The recent decision of the Ontario Human Rights Tribunal (“the Tribunal”) in DiSalvo and Halton Condominium Corporation No. 186 (“DiSalvo”), provides that condominium corporations will have to shoulder the cost of modifying common elements to accommodate the needs of a disabled resident, even where the modifications are solely for the benefit of one individual.1

Halton Condominium Corporation No. 186 (“the Corporation”) is a complex of 24 townhouse units. Mr. DiSalvo is an owner of a unit and has muscular dystrophy. As a result of his medical condition Mr. DiSalvo had difficulty ascending and descending the front step and landing area when entering and exiting the front door of his unit. The front step and landing area were common elements.

Mr. DiSalvo requested that the Corporation install a stainless steep ramp with railings so that he could properly access his residence. The total projected costs for installation of the ramp was $3,850.00 with annual maintenance costs of $143.00. The Corporation acknowledged that Mr. DiSavlo was disabled and that the ramp was appropriate accommodation for his special needs, but as the ramp was only for his use and benefit, the Corporation refused to pay for the installation and upkeep costs.

Mr. DiSalvo filed a human rights complaint alleging that since the landing and front step was common element property, the Corporation had a duty to accommodate his disability by paying for the installation of the ramp.

The Tribunal ruled that the Corporation must pay for the installation of the ramp. Although the ramp was solely for Mr. DiSalvo’s use and benefit the Tribunal did not find that altered the Corporation’s obligation to accommodate Mr. DiSalvo’s disability. Rather, the Tribunal found that unless the installation of the ramp would amount to undue hardship upon the Corporation, it had to shoulder the full cost for the accommodation.

Several important concepts about human rights and the scope of the duty to accommodate as it pertains to common elements arise from this decision:

  • The Ontario Human Rights Code applies to condominium corporations.
  • Condominium corporations have a duty to accommodate to ensure that disabled residents have equal access and use of all common elements.
  • The fact that the accommodation may be for the sole use and benefit of one individual does not preclude a condominium corporation from having to provide and pay for the accommodation.
  • A condominium corporation has no duty to accommodate if providing the accommodation (i.e. modifying the common elements to be accessible to the disabled individual) amounts to undue hardship on the corporation.
  • The interests of other owners are a factor to be considered when determining if the accommodation poses undue hardship.
  • If undue hardship is not established, the interests of owners and the costs to owners does not diminish a corporation’s obligation to provide and pay for reasonable accommodation.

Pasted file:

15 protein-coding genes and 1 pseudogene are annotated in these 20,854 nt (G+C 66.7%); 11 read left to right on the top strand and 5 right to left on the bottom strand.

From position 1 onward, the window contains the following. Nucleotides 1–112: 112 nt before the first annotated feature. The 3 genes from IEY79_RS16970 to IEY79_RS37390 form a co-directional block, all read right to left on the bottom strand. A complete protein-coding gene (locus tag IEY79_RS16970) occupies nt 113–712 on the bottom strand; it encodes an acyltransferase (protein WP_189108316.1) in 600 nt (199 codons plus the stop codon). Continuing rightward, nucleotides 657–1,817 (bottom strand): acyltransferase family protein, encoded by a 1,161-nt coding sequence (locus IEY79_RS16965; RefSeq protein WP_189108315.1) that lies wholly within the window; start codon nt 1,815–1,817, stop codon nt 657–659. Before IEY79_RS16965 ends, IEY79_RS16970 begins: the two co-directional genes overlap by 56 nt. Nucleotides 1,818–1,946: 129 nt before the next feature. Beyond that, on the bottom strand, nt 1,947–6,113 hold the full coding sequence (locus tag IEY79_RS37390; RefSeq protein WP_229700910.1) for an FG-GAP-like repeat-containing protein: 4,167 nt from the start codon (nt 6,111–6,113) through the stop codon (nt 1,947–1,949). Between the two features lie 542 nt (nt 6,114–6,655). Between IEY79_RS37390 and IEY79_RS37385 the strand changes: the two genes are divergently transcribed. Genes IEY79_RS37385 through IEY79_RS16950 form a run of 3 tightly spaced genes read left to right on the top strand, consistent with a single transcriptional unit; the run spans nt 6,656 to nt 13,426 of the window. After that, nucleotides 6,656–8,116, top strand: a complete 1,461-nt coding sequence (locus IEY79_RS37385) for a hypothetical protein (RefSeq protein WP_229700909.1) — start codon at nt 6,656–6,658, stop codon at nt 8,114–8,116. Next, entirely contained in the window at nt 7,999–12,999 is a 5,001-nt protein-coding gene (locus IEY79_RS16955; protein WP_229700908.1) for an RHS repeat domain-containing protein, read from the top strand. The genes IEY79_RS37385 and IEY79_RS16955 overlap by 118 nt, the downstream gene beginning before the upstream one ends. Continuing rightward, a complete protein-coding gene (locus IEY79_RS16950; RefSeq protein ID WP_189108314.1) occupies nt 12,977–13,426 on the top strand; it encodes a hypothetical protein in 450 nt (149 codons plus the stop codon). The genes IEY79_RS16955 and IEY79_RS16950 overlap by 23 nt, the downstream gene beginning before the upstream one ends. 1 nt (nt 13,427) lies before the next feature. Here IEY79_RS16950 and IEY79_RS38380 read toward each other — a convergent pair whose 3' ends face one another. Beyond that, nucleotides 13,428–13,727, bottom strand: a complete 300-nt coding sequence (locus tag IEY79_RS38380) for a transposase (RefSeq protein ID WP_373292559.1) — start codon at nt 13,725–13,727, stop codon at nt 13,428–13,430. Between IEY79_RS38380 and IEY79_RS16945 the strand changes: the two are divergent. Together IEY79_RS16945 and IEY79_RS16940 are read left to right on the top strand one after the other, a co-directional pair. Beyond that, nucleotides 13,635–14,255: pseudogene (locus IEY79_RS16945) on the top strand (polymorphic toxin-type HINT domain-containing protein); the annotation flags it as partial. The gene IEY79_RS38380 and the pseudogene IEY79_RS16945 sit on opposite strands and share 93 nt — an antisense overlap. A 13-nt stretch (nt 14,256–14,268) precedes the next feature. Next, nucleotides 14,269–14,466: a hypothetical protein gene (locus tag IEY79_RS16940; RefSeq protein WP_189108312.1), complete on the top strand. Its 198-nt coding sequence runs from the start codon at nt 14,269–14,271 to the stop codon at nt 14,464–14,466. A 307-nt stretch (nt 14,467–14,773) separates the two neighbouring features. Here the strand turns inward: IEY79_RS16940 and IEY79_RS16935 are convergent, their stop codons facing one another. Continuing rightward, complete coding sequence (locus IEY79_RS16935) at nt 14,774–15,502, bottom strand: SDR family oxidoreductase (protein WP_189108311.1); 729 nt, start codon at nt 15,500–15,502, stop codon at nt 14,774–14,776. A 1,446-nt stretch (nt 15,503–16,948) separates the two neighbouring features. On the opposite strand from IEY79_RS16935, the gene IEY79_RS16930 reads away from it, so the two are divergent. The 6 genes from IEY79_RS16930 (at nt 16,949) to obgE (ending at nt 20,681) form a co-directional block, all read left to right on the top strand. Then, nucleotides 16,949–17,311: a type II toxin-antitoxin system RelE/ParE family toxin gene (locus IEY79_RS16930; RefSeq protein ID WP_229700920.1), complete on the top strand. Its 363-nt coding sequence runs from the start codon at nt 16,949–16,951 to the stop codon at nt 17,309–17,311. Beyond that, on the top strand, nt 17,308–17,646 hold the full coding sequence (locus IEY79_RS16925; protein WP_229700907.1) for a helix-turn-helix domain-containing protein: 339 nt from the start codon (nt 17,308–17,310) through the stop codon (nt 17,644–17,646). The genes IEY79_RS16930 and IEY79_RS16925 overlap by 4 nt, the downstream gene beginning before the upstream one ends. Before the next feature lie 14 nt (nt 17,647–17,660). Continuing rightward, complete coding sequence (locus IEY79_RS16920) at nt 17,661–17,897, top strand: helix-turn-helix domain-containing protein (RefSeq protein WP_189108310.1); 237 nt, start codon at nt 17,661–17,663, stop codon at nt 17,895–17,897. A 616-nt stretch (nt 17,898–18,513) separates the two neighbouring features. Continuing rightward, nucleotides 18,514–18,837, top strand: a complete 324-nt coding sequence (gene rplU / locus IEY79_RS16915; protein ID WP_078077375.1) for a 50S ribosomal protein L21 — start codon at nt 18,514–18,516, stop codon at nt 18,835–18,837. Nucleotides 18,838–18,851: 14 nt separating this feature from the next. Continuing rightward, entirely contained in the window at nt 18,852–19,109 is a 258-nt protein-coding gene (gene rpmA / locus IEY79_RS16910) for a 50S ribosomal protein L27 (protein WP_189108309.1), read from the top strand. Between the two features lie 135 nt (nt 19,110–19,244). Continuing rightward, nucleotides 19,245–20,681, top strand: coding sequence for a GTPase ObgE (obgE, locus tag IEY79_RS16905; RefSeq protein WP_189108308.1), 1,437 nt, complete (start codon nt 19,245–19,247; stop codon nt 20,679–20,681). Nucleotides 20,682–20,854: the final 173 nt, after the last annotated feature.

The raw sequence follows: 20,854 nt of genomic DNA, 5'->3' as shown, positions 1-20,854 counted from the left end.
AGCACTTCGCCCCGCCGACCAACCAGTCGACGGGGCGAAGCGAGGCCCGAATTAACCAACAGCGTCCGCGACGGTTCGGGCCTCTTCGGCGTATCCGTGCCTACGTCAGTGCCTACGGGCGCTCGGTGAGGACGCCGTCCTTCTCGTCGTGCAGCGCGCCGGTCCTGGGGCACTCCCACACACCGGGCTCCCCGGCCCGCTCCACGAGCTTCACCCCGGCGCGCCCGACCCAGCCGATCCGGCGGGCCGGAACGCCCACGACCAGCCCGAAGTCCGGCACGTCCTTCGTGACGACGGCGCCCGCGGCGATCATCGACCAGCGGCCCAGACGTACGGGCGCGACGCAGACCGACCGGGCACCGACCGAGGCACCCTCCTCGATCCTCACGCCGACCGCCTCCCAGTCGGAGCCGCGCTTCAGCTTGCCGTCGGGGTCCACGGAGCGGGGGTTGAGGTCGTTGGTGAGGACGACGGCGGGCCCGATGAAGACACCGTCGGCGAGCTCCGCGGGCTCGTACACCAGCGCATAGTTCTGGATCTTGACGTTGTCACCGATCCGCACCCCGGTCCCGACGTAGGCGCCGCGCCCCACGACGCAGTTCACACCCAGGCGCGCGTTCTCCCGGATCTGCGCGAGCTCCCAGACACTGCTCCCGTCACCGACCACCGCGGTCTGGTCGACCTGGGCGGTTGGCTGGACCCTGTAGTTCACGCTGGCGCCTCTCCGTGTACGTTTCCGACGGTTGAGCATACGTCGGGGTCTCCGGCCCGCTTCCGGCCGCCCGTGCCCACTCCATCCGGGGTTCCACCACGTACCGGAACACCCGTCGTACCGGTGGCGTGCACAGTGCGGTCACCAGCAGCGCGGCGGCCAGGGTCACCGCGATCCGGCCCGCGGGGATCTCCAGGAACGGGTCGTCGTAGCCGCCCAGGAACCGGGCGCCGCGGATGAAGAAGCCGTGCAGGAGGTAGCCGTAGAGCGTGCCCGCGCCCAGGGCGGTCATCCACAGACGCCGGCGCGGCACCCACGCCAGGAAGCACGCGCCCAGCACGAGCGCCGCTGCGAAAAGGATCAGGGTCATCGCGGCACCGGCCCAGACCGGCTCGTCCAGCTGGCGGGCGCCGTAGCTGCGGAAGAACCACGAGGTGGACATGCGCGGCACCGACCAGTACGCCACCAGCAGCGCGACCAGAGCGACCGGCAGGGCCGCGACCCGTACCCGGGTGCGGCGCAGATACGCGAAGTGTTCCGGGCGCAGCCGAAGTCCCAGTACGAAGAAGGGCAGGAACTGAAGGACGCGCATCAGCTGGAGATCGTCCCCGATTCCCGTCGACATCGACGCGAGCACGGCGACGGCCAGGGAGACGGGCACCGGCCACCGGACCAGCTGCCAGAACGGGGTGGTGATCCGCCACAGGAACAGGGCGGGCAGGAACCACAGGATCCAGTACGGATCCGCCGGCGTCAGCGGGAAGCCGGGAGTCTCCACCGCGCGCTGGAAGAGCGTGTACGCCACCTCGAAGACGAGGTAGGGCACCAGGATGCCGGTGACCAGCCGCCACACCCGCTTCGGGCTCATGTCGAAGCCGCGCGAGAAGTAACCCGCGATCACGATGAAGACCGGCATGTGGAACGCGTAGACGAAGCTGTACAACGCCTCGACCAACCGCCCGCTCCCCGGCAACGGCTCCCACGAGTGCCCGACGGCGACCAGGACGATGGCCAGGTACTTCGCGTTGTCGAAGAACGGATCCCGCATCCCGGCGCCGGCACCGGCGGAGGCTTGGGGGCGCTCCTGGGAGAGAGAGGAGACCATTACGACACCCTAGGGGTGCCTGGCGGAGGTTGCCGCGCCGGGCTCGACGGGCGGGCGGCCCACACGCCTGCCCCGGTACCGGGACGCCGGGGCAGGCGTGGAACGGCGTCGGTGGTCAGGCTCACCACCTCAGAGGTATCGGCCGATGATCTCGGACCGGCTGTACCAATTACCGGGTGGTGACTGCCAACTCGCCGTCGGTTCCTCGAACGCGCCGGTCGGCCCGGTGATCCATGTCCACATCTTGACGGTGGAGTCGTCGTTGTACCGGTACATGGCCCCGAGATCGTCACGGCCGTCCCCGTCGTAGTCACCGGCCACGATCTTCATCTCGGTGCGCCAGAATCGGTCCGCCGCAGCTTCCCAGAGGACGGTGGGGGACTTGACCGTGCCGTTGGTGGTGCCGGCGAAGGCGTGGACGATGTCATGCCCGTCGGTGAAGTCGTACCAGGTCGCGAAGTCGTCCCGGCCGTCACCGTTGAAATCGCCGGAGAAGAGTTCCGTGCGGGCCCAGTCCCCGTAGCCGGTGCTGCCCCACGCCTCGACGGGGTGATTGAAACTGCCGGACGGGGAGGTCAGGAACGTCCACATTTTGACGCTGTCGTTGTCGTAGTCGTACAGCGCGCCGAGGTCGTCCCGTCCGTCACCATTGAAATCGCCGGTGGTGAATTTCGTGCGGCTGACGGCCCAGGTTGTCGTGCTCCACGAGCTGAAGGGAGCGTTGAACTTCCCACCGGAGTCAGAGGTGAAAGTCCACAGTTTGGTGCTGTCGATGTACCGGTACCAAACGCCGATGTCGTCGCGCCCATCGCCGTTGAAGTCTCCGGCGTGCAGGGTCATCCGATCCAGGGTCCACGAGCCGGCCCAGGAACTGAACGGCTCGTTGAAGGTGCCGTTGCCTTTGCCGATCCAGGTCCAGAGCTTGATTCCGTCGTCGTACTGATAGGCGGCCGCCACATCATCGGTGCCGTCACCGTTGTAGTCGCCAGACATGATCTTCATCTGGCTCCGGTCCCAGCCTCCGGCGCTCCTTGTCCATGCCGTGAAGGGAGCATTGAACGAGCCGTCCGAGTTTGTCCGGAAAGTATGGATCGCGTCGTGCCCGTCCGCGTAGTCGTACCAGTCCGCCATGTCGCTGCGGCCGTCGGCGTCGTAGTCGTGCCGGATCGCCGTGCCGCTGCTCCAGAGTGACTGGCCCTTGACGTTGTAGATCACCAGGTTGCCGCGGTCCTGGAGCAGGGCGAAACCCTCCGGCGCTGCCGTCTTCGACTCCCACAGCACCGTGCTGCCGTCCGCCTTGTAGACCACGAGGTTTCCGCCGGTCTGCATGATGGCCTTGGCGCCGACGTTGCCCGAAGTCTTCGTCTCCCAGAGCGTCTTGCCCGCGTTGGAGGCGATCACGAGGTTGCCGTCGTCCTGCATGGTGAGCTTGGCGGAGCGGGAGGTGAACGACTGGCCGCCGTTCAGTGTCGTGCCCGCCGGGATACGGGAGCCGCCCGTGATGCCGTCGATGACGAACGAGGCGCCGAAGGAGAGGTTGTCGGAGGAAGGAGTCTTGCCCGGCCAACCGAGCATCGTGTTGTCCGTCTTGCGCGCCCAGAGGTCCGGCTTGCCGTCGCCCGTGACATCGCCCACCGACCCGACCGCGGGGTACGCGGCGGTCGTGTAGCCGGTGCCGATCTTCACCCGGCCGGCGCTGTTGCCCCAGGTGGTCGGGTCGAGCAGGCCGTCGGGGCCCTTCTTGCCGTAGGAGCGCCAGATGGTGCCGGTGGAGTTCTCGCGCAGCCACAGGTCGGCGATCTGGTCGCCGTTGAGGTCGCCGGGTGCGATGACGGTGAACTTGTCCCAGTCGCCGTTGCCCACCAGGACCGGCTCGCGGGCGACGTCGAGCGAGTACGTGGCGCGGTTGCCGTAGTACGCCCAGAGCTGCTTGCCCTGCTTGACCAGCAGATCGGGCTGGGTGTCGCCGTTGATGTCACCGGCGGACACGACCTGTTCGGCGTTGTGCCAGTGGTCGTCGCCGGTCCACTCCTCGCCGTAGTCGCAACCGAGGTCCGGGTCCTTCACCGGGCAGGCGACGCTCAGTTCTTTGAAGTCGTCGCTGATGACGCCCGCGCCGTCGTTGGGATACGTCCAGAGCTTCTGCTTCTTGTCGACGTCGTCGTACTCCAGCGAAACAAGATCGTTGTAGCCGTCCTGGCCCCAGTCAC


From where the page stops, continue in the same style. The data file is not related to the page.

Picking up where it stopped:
The principles in this case must be contrasted with MacMillan v. Bruce Condominium Corporation No. 6 (“Bruce”).2 In Bruce, an elderly owner with mobility restrictions sought to have the condominium corporation pay for the installation of a hand railing on the steps leading up to his unit. The corporation’s declarations stipulated that the steps and landings outside of the units were exclusive use common element property.

The Tribunal ruled that the condominium corporation had no duty to accommodate with respect to exclusive use common element property. In this case, the exclusive use common element property was designated solely for the use of one owner and that each owner had responsibility for maintaining their respective exclusive use property. As such, the Tribunal found there could but no extension of the duty to accommodate to the corporation as a whole.

The duty to accommodate owners with special needs and the obligations that flow from that duty will largely turn on the common elements at issue. If the common elements are for the use and enjoyment of all owners, a condominium corporation must provide and pay for any reasonable accommodation, up to the point of undue hardship, to make the property accessible to disabled owners. On the other hand, if the accommodation pertains to exclusive use common elements, a condominium corporation need only grant permission to allow an owner to make reasonable modifications to that property, but the corporation will not have to pay for any costs associated with the accommodation.

The DiSalvo case is also instructive concerning procedural obligations when discharging the duty to accommodate. Before meeting with Mr. DiSalvo to discuss his accommodation needs, the Corporation demanded that he produce a legal opinion confirming it had a legal duty to pay for the ramp. Despite providing two information bulletins from the Centre for Equality Rights in Accommodation, the Board of Directors remained reticent to discuss the need for accommodation. Moreover, the Board of Directors stifled Mr. DiSalvo’s attempt to air his accommodation needs at the annual general meeting.

In addition to finding that the Corporation must pay for the installation of the ramp, the Tribunal awarded Mr. DiSalvo $12,000.00 for injury to dignity, feelings and self-respect due to the Corporation’s failure to meaningfully discharge the duty to accommodate. This case illustrates that unwillingness to engage in substantive and meaningful discussions about the accommodation process will expose condominium corporations to increased liability for loss of dignity damage awards. When presented with a human rights claim condominium corporations are well advised to cooperatively and collaboratively search for suitable and appropriate accommodation by closely examining the unique facts and circumstances of the special needs at issue.